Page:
Can mere mashed potatoes be bodacious? If so, the ones at Tony’s Southern Comfort qualify. Whipped to a fare-thee-well, they are anointed with a thinnish, mild cream gravy. The menu calls them “au gratin potatoes,” but the great cheesy, creamy, well-peppered spuds at Arkie’s Grill are more mashed than sliced; they’re available unpredictably, maybe once a month, so call first to avoid disappointment.
At the Mama’s Daughters’ Diner location on Royal Lane, where the decor includes brick floors, wood paneling, and red curtains with a rooster motif, the mashers resemble a pillow more than a root vegetable. Tiny solid bits are detectable amid the buttery swirl. Ask for some of the divine brown gravy, made from pot roast drippings. Framed autographed photos of Texas actress Angie Harmon and football legend Herschel Walker can’t distract the faithful at Kel’s Kitchen from the creamy mashed potatoes, interspersed with a few lumps for good measure. Snag a seat at one of the communal tables or settle into a booth at minuscule Vern’s Place, then tuck into a scoop of just-barely-nubby creamed potatoes, oozing with butter—your eyes may roll back in your head.
Served by a waitress with a name tag on her proper uniform, terrific mashed potatoes with cream gravy are an essential part of the total fried-chicken experience at Elmer’s, a homey spot that looks as if it got snagged in a time warp sometime around 1950.
The walls are painted in cool blues at Dixie House Cafe, but your mood will be warm when you taste the kitchen’s buttery spoonfuls of mashed potatoes. Small chunks of spud add just the right amount of texture, and a pool of cream gravy comes atop if you like. At Massey’s, a throwback to the fifties, stay in the mood with a big order of rich, old-fashioned mashed potatoes, fluffy white drifts with a slightly chunky texture.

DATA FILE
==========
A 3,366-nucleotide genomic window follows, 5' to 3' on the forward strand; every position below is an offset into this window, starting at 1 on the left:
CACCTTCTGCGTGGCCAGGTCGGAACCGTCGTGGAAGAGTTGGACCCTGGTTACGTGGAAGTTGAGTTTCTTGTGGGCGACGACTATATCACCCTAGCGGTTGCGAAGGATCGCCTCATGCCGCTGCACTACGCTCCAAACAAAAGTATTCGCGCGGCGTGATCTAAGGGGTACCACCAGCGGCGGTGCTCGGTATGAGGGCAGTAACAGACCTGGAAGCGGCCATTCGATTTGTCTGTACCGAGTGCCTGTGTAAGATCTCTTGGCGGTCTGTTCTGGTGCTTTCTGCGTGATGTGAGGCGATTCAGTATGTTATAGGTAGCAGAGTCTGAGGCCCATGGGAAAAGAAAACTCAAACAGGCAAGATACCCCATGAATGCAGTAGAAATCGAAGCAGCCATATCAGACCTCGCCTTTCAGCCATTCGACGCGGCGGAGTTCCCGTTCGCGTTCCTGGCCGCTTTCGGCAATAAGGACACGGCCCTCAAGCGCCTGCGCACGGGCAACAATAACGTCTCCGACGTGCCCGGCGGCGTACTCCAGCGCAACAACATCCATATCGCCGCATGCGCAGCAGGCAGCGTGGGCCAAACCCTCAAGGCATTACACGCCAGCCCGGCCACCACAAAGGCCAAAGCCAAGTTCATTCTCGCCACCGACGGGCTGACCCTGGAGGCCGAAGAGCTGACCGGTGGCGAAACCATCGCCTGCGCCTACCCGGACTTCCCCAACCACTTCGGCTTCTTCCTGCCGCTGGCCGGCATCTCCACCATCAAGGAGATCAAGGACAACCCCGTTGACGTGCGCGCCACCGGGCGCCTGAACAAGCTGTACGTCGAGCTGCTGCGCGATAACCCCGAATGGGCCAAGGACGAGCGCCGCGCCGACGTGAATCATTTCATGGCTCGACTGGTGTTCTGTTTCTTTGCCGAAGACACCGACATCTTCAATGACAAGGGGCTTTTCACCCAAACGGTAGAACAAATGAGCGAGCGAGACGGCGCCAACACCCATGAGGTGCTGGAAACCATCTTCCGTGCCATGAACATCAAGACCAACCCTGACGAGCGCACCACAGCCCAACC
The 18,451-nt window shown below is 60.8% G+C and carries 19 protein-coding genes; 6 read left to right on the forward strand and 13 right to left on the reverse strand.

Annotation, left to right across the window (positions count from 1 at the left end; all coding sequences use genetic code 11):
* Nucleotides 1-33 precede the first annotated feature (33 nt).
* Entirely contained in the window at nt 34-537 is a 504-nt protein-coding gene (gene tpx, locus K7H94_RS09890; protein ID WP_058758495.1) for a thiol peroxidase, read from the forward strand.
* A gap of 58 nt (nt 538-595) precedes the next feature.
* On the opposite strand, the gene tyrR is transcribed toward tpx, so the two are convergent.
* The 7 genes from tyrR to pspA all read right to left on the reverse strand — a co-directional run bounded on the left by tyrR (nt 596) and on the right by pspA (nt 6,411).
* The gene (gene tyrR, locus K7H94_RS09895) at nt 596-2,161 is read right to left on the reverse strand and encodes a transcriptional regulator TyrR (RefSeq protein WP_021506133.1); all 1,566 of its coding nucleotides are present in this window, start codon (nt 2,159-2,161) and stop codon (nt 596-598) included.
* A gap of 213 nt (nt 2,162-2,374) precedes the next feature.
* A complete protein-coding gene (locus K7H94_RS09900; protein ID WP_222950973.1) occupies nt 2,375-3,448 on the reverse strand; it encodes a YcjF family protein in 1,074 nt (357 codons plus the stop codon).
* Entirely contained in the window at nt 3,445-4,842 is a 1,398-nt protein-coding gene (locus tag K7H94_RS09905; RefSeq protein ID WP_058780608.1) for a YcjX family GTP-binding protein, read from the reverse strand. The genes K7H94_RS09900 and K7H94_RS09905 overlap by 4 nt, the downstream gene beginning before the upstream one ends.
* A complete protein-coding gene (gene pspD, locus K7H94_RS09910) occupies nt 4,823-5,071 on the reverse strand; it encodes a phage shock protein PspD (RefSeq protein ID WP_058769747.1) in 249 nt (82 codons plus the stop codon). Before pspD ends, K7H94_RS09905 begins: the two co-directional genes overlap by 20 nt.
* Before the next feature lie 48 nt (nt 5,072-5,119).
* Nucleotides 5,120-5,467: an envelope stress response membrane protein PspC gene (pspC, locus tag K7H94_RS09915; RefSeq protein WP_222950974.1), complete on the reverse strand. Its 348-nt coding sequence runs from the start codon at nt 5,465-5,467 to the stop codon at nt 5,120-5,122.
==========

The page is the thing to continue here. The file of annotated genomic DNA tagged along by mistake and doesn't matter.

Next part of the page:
Angela’s Café serves distinctively good mashed potatoes. Not starchy nor overly buttered, these are made the way the good Lord intended. Even though they come with an excellent brown gravy, we prefer them pure. No gravy, please, ma’am.
Silky smooth overall but with a lump or two for genuine homeyness, the exceptionally tasty mashed potatoes at Mr. and Mrs. G’s, a tidy, humble east side place, give carbs a good name. Thanksgiving-quality mashed potatoes—silky but just a little bit lumpy—take you home again at Earl Abel’s, a fifties-style dining room with loyal customers who look as if they’ve been going there since the restaurant opened, in 1933.
Small Town Gems — The Shed Café
With a front porch that makes you feel instantly at home (picture twinkling lights, a swinging screen door, and a checkerboard-topped table), the Shed supplies the tiny East Texas town of EDOM with good eats and yes-sir-no-ma’am hospitality. The Shed does right by CFS (aptly seasoned, crisply battered, and appropriately gravied) and other homey favorites, like an oniony hamburger steak. But it’s the homemade pie (with a daily list that rotates among some ten choices) that will make you overstay your welcome. The much-lauded buttermilk is so popular that it may be wiped off the Dry Erase board less than an hour into Sunday lunch. If it’s gone, have the heavenly lemon icebox instead or the lick-your-plate-licious pecan cobbler (yes, cobbler). SH